Chlamydoselachus teeth recorded from the Takatika Grit, Chatham Islands, Southwest Pacific, are Danian in age and represent a new species of Chlamydoselachidae and the oldest Cenozoic record in the world, once considered to be Lazarus taxon for the early Paleogene. The new species Chlamydoselachus tatere n. sp. is diagnosed by three prominent upright cusps that display weak ornamentation restricted to the base of the cusp, a cutting edge that reaches the root and lacks intermediate cusplets. The root is broader than long and is labiolingually shortened with a wide transverse notch and poorly differentiated lobes. The variable tooth morphology within these Chatham specimens confirms that the fossil taxon has a slight degree of intraspecific variation laterally within dentition. Posterolaterally, the cusps become more gracile with greater lingual inclination and increasing separation between cusps. Also, the root becomes labiolingually shorter and the transverse notch wider and shallower. The presence of the chlamydoselachians in the shallow marine Takatika Grit indicates that early in its evolutionary history the group may have inhabited shallow neritic environments and their teeth were more robust, possibly a reflection of the sharks predatory lifestyle.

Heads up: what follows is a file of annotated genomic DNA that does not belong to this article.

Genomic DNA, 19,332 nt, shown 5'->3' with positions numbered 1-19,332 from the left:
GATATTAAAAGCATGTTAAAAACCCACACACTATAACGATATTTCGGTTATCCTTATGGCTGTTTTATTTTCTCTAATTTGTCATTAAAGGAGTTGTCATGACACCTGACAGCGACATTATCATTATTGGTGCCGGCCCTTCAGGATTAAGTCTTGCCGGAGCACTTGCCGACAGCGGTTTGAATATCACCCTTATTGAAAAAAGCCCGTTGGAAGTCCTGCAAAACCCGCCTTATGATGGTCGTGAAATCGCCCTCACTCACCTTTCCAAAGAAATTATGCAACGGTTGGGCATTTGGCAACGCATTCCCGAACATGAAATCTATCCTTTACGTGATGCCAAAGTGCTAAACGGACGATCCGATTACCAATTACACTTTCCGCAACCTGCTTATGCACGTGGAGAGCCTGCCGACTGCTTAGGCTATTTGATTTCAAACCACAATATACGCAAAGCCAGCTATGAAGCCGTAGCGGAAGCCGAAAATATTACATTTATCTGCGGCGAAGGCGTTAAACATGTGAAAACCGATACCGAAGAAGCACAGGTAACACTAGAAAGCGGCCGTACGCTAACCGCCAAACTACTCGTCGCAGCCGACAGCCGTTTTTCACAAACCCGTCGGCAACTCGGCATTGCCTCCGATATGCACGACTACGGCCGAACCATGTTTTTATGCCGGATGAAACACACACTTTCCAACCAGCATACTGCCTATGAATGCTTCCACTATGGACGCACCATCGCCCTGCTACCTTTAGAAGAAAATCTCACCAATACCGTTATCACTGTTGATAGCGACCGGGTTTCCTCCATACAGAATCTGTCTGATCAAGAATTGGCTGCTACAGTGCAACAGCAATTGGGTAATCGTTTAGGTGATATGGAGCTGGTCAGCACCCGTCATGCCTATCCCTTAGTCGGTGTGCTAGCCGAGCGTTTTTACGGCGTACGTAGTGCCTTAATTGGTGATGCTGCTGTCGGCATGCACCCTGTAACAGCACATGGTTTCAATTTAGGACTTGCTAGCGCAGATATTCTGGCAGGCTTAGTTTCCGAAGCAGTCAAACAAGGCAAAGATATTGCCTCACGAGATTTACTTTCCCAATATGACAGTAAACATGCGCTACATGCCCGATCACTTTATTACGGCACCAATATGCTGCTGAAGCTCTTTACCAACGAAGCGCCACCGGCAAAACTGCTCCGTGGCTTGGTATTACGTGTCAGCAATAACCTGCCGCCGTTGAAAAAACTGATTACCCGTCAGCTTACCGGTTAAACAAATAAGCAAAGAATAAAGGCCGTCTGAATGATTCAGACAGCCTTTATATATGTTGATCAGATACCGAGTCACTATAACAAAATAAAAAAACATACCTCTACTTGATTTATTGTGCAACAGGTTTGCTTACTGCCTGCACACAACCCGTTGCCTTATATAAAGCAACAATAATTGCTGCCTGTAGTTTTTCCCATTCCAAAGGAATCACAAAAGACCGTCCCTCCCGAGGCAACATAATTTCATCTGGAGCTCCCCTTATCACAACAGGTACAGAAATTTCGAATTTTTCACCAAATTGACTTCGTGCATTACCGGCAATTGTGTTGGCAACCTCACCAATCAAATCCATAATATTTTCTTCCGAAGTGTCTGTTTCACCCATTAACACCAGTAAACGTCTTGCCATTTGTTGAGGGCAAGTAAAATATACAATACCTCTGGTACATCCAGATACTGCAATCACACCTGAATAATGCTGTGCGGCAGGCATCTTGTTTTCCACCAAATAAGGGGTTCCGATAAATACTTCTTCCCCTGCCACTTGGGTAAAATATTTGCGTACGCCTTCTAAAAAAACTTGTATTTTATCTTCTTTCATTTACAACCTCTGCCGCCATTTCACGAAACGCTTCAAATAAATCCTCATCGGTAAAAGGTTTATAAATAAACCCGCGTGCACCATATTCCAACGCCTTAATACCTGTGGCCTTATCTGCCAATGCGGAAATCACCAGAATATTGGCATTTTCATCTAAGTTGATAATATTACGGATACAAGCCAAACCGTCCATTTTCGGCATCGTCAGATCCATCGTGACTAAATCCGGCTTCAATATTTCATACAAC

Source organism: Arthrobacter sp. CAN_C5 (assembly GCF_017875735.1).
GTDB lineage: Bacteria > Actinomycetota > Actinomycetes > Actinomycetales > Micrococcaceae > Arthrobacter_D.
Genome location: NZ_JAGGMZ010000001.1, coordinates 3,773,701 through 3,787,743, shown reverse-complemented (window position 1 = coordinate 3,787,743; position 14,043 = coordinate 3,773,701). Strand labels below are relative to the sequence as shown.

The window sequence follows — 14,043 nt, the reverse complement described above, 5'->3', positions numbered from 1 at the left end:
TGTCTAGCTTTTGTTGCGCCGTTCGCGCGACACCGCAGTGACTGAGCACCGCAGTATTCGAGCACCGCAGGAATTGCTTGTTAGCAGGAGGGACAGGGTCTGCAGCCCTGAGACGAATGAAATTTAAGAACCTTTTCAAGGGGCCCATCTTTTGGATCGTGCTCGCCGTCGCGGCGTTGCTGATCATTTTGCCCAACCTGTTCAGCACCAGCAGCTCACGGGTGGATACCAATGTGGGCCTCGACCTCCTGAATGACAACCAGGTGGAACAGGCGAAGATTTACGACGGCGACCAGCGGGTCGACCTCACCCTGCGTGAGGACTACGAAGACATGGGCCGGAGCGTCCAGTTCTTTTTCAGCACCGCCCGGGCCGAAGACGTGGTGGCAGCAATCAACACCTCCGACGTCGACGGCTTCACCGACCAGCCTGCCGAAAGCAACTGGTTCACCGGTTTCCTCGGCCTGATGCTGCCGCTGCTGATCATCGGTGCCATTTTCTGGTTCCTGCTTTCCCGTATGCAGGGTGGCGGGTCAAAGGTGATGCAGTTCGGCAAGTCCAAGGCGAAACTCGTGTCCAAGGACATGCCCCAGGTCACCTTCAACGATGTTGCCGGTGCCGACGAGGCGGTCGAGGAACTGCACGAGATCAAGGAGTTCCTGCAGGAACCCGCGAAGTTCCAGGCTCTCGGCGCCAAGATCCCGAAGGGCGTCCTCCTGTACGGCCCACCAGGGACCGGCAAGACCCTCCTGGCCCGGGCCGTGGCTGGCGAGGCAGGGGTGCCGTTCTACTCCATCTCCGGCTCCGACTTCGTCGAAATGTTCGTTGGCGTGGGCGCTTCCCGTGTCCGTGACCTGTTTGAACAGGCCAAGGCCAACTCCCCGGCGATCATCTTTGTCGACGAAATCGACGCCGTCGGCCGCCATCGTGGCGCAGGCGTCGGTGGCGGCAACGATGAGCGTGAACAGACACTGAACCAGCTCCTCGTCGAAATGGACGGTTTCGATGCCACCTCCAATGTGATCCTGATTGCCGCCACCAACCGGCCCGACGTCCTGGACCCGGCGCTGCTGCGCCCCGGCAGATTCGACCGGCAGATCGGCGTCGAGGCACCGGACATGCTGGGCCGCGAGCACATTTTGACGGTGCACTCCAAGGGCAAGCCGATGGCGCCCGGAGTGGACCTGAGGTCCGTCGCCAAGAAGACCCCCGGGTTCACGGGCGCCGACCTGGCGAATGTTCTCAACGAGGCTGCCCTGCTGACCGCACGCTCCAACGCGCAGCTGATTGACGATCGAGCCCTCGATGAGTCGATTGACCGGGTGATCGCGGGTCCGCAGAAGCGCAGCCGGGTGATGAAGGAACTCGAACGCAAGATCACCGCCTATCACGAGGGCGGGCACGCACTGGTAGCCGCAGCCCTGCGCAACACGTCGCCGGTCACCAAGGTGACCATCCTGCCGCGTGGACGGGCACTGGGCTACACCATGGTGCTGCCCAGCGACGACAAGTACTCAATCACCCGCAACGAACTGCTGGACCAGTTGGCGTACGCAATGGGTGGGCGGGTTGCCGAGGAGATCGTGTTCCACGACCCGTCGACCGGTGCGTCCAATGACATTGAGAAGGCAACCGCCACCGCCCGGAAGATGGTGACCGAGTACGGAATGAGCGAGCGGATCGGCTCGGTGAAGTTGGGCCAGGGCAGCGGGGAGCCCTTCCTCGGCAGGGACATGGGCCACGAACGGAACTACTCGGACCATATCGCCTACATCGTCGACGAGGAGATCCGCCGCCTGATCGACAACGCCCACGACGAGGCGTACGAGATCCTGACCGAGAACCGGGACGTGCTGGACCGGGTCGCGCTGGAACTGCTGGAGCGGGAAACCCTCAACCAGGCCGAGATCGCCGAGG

You have requested a machine translation of selected content from our databases. This functionality is provided solely for your convenience and is in no way intended to replace human translation. Neither BioOne nor the owners and publishers of the content make, and they explicitly disclaim, any express or implied representations or warranties of any kind, including, without limitation, representations and warranties as to the functionality of the translation feature or the accuracy or completeness of the translations.
Translations are not retained in our system. Your use of this feature and the translations is subject to all use restrictions contained in the Terms and Conditions of Use of the BioOne website.
Vol. 28 • No. 2